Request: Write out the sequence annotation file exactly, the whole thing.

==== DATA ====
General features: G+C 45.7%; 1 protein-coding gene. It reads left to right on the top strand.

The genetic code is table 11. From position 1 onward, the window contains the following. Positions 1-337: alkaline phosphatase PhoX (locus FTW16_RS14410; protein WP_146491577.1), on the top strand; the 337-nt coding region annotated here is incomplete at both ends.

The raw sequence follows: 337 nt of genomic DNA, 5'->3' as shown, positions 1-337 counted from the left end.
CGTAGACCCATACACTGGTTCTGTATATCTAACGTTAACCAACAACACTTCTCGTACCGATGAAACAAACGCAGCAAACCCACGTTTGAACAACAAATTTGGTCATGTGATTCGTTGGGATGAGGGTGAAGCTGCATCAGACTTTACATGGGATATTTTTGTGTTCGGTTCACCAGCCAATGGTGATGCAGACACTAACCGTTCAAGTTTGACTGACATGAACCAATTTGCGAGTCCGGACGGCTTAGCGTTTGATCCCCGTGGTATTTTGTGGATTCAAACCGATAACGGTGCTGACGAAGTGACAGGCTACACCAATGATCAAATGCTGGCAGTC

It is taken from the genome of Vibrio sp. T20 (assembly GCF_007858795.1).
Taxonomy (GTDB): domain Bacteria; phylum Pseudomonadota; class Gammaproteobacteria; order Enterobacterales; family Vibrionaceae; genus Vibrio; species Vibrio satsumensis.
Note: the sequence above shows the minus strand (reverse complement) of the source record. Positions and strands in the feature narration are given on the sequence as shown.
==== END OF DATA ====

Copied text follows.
General features: G+C 45.7%; 1 protein-coding gene. It reads left to right on the top strand.

The genetic code is table 11. From position 1 onward, the window contains the following. Positions 1-337: alkaline phosphatase PhoX (locus FTW16_RS14410; protein WP_146491577.1), on the top strand; the 337-nt coding region annotated here is incomplete at both ends.

The raw sequence follows: 337 nt of genomic DNA, 5'->3' as shown, positions 1-337 counted from the left end.
CGTAGACCCATACACTGGTTCTGTATATCTAACGTTAACCAACAACACTTCTCGTACCGATGAAACAAACGCAGCAAACCCACGTTTGAACAACAAATTTGGTCATGTGATTCGTTGGGATGAGGGTGAAGCTGCATCAGACTTTACATGGGATATTTTTGTGTTCGGTTCACCAGCCAATGGTGATGCAGACACTAACCGTTCAAGTTTGACTGACATGAACCAATTTGCGAGTCCGGACGGCTTAGCGTTTGATCCCCGTGGTATTTTGTGGATTCAAACCGATAACGGTGCTGACGAAGTGACAGGCTACACCAATGATCAAATGCTGGCAGTC

It is taken from the genome of Vibrio sp. T20 (assembly GCF_007858795.1).
Taxonomy (GTDB): domain Bacteria; phylum Pseudomonadota; class Gammaproteobacteria; order Enterobacterales; family Vibrionaceae; genus Vibrio; species Vibrio satsumensis.
Note: the sequence above shows the minus strand (reverse complement) of the source record. Positions and strands in the feature narration are given on the sequence as shown.